By Howard Meyerson
GRAND RAPIDS MI, – Federal scientists working to protect Great Lakes waters and fisheries are enthused about a new commercial product called Zequanox, which kills zebra mussels and quagga mussels without harming other species. But additional research is needed before it is used widely, they say. It could have a big impact on Great Lakes ecosystems.
“Zequanox does show great promise, but our level of understanding about its use in the Great Lakes is pretty low,” said Marc Gaden, spokesman for the Great Lakes Fishery Commission, one of four federal agencies, including the U.S. Geological Survey, Great Lakes Commission and National Oceanic and Atmospheric Administration, that recently formed a collaborative to study the issues involved with broad-scale use of the molluscicide.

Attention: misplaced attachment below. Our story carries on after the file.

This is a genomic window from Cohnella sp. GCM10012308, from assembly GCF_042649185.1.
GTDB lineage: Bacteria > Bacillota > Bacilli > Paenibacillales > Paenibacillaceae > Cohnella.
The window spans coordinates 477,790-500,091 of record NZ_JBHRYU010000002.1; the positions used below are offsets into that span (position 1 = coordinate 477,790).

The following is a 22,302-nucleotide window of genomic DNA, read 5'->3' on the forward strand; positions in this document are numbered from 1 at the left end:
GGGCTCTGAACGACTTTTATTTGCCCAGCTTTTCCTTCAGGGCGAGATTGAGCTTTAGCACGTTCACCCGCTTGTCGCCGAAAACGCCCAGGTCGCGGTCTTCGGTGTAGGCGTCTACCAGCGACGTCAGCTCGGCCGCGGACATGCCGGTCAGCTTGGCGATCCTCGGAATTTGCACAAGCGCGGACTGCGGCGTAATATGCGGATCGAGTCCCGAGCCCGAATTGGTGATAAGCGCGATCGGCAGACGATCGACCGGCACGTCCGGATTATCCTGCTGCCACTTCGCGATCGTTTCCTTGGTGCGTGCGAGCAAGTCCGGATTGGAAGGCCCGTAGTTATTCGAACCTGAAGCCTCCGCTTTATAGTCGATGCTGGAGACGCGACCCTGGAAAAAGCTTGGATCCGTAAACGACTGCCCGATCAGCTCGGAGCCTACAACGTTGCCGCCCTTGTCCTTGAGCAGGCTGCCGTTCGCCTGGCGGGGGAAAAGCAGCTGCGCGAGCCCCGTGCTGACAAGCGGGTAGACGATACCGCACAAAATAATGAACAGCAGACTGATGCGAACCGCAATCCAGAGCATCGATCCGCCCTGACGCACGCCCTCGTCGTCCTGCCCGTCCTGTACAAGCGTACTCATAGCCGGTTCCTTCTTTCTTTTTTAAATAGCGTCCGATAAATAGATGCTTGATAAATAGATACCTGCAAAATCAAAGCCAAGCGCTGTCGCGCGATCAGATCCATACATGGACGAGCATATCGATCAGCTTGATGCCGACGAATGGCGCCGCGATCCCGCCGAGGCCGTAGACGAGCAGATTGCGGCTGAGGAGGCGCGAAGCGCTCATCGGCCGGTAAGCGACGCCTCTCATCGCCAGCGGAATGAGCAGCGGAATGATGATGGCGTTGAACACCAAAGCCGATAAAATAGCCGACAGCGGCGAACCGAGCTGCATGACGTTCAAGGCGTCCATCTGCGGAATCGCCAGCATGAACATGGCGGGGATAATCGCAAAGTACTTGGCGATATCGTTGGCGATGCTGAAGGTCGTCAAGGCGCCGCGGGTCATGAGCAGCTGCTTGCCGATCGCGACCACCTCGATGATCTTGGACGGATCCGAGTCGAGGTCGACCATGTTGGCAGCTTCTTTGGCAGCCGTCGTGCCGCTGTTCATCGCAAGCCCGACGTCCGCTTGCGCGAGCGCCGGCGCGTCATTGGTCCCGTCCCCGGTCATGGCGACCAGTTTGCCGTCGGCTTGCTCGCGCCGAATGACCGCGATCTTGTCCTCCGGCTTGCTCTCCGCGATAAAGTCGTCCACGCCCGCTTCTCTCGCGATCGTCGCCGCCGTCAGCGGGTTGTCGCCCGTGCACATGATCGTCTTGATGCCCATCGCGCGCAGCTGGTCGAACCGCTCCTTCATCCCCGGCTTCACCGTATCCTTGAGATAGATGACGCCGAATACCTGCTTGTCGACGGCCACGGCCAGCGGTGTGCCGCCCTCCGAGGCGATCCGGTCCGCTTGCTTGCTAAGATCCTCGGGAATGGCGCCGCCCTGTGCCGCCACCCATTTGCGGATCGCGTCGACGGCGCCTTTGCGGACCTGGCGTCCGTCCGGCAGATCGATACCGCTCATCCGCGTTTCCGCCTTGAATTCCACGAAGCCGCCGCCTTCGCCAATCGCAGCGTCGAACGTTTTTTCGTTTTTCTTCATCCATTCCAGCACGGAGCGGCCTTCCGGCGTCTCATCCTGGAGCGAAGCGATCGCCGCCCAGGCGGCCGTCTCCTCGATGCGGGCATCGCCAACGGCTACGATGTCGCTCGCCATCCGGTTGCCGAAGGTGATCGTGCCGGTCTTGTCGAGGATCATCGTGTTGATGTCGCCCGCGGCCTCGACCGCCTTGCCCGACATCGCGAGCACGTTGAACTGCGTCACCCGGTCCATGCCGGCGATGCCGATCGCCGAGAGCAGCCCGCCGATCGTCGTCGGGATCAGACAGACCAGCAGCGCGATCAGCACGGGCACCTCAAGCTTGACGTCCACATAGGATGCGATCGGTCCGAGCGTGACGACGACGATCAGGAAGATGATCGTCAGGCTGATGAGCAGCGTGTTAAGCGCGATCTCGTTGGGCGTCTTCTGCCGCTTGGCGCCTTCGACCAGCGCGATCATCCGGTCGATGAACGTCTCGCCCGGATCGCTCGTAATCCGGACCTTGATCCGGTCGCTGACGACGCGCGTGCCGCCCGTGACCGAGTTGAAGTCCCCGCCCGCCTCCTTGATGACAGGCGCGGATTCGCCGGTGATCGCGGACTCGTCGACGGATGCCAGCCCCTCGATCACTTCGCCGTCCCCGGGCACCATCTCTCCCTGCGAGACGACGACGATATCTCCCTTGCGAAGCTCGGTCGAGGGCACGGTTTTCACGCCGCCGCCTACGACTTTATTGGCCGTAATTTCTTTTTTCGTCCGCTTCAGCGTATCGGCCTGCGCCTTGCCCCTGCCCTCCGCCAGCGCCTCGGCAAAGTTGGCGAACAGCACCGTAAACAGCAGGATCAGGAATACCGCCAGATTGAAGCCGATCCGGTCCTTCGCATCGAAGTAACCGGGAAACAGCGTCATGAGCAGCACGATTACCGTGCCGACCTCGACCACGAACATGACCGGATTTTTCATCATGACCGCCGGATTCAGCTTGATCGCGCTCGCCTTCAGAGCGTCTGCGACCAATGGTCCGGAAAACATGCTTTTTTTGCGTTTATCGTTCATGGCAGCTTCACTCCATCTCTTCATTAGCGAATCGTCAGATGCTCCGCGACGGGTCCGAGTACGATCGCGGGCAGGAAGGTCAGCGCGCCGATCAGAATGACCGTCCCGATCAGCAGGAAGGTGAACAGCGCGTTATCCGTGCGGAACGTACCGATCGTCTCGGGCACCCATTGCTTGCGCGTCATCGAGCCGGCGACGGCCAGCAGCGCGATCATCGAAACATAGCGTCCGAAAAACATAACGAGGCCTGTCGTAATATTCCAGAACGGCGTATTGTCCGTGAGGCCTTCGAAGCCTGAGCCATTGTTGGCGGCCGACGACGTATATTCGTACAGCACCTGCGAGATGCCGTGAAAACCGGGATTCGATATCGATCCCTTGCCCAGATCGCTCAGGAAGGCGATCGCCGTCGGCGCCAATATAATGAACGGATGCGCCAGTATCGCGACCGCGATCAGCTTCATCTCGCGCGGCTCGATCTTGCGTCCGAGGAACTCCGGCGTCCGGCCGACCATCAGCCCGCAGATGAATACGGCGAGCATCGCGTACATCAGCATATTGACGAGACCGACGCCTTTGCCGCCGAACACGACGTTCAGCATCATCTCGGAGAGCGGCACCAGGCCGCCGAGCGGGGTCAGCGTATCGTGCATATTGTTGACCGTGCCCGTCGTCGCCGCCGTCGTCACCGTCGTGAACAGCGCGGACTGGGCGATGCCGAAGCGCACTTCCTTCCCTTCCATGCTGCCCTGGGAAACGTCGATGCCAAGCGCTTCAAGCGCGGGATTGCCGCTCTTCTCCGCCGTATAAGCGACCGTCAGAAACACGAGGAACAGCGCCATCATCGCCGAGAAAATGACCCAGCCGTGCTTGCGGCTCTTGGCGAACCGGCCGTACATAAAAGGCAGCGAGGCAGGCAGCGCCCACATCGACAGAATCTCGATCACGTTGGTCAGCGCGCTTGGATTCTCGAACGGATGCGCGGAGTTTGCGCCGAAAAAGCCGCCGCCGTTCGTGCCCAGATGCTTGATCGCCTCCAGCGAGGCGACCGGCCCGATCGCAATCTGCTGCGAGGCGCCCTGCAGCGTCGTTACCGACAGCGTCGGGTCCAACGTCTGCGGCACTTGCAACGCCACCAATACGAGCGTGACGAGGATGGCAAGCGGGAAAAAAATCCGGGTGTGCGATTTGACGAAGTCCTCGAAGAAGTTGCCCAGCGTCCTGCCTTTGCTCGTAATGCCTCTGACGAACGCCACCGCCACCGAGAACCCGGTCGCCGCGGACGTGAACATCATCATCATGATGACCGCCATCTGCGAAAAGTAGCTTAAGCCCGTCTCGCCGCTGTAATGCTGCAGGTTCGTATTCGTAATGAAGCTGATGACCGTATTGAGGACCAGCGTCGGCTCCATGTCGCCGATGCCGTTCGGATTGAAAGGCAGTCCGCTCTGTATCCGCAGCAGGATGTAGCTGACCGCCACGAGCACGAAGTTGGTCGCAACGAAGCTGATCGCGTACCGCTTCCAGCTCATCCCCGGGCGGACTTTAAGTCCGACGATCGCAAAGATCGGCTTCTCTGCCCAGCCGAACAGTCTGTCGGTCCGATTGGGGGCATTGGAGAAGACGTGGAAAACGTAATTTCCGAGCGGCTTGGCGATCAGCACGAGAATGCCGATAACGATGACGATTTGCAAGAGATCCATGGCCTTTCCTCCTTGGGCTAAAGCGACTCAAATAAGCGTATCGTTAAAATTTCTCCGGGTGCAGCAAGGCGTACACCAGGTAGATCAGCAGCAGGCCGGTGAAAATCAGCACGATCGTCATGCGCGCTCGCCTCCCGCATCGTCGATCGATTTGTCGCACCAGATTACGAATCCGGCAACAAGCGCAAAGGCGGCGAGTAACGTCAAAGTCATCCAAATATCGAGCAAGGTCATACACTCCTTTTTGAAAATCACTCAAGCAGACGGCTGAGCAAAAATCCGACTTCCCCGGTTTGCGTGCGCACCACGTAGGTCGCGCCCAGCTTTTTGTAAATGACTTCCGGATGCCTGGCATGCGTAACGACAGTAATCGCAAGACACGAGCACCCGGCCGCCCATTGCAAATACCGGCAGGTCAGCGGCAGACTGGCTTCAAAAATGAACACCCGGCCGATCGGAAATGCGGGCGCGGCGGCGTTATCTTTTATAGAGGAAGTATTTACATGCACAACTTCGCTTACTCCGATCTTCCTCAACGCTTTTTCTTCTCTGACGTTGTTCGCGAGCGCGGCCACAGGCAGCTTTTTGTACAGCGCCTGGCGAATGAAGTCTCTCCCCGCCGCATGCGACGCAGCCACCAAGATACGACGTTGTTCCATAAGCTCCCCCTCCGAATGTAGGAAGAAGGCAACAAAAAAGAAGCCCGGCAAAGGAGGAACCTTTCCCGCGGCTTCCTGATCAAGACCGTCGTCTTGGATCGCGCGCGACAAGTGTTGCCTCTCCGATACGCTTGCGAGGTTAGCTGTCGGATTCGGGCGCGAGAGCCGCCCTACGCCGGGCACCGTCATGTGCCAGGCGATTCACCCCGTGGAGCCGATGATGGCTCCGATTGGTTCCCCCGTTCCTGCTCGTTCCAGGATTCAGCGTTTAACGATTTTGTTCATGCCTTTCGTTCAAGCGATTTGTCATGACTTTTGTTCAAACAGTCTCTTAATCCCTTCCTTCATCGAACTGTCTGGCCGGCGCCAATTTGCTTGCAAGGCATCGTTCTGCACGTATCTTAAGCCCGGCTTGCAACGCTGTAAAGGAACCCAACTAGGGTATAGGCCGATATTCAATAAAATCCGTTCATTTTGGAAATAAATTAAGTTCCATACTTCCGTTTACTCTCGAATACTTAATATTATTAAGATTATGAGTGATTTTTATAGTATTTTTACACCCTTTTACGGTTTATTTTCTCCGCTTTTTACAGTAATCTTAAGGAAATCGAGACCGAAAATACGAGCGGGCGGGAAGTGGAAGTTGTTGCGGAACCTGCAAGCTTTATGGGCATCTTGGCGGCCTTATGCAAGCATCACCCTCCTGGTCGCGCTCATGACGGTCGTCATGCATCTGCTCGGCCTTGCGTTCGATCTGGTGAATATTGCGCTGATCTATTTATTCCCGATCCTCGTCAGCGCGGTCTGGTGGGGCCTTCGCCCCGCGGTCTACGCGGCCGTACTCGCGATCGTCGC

“We are looking to see if a comprehensive program is desirable,” Gaden said. ”It’s important to consider the impact. What would happen if you suddenly had billions of dead (decaying) zebra mussels out there. Would you end up with even more algae in the water? We have enough trouble now with anoxic (depleted oxygen) zones.
“The Great Lakes system changed pretty dramatically with zebra mussels, and we all agree that the lakes would be better off if they and quagga mussels never came. But they are well established and are now part of the food chain.” Continue reading